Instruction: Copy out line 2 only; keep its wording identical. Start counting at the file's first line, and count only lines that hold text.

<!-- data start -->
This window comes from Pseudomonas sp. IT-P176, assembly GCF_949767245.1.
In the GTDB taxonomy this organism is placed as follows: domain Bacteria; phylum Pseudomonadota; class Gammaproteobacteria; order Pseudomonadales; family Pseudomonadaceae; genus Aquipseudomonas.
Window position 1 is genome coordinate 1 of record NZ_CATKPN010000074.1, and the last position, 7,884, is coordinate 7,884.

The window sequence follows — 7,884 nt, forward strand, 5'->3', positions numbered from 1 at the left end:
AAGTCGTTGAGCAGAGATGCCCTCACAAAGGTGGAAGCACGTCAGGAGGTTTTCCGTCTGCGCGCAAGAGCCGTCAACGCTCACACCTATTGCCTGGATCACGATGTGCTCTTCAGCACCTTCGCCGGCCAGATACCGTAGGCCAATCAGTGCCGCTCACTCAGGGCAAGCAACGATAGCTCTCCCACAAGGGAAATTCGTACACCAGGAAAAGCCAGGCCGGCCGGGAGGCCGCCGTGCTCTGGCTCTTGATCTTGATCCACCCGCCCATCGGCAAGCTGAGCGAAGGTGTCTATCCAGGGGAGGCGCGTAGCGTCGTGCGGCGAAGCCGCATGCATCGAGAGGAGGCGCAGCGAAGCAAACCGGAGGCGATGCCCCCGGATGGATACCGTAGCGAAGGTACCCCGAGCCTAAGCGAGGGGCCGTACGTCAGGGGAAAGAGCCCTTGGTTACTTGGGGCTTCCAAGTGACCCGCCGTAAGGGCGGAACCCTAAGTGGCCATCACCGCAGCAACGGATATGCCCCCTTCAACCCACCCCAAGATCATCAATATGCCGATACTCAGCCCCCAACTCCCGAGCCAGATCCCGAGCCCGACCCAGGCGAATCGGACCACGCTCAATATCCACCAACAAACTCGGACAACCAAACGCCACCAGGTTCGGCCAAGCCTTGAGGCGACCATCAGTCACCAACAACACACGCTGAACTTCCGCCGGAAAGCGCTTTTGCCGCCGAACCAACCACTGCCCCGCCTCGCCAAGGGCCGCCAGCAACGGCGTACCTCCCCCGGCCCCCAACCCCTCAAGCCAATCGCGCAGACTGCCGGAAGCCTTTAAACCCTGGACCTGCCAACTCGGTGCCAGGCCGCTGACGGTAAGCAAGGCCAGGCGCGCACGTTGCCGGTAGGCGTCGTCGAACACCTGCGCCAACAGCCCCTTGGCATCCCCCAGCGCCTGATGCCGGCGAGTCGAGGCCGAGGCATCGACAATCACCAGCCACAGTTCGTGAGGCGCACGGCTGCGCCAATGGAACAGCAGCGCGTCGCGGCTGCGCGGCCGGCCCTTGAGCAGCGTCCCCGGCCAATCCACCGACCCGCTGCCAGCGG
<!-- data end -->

In the GTDB taxonomy this organism is placed as follows: domain Bacteria; phylum Pseudomonadota; class Gammaproteobacteria; order Pseudomonadales; family Pseudomonadaceae; genus Aquipseudomonas.